Discussions about the Internet of Things in healthcare have been ongoing for several years now. But we may only just be starting to understand the full range of potential benefits. We looked into several specific applications in our previous article on 'IoT in Healthcare' , including smart sensors for dental health, automated systems for insulin delivery, and more. Even beyond these though, the IoT is beginning to impact healthcare in myriad ways, from assisting hospitals with record keeping to improving the quality of health-related wearables.
Clearly, all of this involves a great deal of specific technological innovation. After all, the IoT by nature is comprised of innumerable “things,” all connected in increasingly innovative ways. To dig into those ideas a little further, we wanted to examine some of the smaller or less visible technologies helping to support IoT expansion in healthcare.
Additive manufacturing, more commonly referred to as 3D printing, is working all kinds of wonders in healthcare. In fact it’s even being used to create prosthetics, and could soon be producing functioning organs! From an IoT perspective though, it can also be helpful in the quick prototyping and design of new devices serving various purposes within healthcare networks. Essentially, whenever a new wearable device or a new type of sensor is needed, 3D printing can quickly produce the design. A few years ago this wasn’t necessarily a strong solution because 3D printing was relatively inefficient. However, Engineering’s look at scaled additive manufacturing indicates that things have progressed in this regard, and 3D printing is now better prepared to handle mass orders. That makes its impact now and its potential impact moving forward incredibly significant.
Advanced PCB Design
One thing people tend to overlook in general about advancing technology is the complex circuitry needed to make newer (and smaller) devices work as intended. So, when we consider IoT-connected devices and the impact they’re having in healthcare, it’s worth considering what has changed on the printed circuit board front as well. And basically, what we’ve seen of late is the emergence of design software that has made it easier for people to design and customize circuit boards to suit virtually any need that may arise. As an overview of Altium’s PCB design services put it, design software is now meant to “make circuits come easy.” That doesn’t necessarily mean that the process is simple, but it does speak to the powerful design systems that are now in place to makes sure that every last detail of even the most complex, multi-layered PCBs can be built exactly as intended. This general design capability is at the core of some of the most advanced devices we see in the IoT.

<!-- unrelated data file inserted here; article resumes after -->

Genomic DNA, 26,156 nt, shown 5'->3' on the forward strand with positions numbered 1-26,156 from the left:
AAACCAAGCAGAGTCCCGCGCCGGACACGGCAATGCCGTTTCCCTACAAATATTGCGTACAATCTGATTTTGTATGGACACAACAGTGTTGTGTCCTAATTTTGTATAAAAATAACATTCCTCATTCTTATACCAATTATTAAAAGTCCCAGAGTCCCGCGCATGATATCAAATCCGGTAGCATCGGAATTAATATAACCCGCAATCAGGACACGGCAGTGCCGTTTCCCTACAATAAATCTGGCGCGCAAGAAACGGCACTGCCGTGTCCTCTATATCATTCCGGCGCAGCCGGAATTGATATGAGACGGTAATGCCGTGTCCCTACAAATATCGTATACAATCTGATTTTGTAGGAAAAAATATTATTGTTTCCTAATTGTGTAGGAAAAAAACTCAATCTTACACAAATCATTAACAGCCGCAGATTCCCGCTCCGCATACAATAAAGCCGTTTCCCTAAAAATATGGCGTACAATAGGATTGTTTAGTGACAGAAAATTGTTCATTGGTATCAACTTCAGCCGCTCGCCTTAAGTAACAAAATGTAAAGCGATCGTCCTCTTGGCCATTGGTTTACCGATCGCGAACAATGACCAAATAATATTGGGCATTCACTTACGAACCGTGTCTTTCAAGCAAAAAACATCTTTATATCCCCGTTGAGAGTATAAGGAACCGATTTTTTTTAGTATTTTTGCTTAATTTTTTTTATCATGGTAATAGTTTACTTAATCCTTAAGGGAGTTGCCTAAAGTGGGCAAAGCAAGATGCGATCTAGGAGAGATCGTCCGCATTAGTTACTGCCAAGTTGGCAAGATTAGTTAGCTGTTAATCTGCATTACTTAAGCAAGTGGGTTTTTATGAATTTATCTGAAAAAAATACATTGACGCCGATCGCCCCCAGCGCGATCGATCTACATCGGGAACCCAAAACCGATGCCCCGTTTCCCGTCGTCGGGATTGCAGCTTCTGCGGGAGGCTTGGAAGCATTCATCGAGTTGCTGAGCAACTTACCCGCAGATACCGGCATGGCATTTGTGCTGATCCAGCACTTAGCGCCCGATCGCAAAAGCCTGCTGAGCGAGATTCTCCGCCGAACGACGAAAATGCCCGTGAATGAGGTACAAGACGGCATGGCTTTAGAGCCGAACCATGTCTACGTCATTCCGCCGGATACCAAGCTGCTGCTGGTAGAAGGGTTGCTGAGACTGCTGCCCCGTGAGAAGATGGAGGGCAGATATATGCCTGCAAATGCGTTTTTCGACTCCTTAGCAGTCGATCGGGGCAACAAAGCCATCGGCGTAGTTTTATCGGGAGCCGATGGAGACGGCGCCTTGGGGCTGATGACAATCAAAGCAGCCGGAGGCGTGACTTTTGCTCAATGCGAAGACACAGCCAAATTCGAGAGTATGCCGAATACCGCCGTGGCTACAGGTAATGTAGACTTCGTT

The impact of 5G networks on the IoT in healthcare is more of a hypothetical at this point, simply because we’re only just beginning to see 5G networks rolling out. However, it’s believed that the impact will be significant. Most notably, HealthTech’s analysis of 5G in healthcare speaks to the ideas that these networks will broaden care and improve the ability of systems to handle data. Right now, the IoT in healthcare is in fact linked to the collection of immense amounts of data that isn’t always put to use as well or as efficiently as it should be. With 5G networks however, these troves of data will be easier to handle, and devices will be able to stay better connected over greater distances. These benefits alone will mean significant benefits for the IoT in healthcare.
The total picture of the Internet of Things in healthcare is immense and complex, and involves countless systems and devices. As much attention as we’ll pay to the newest and most exciting among those systems and devices, though, it’s technologies like the ones mentioned here that are helping to make it all work.
Mousumi is a Digital Marketing Executive at IoT Avenue who helped to promote the site along with several other sites with her compassionate SEO experties.
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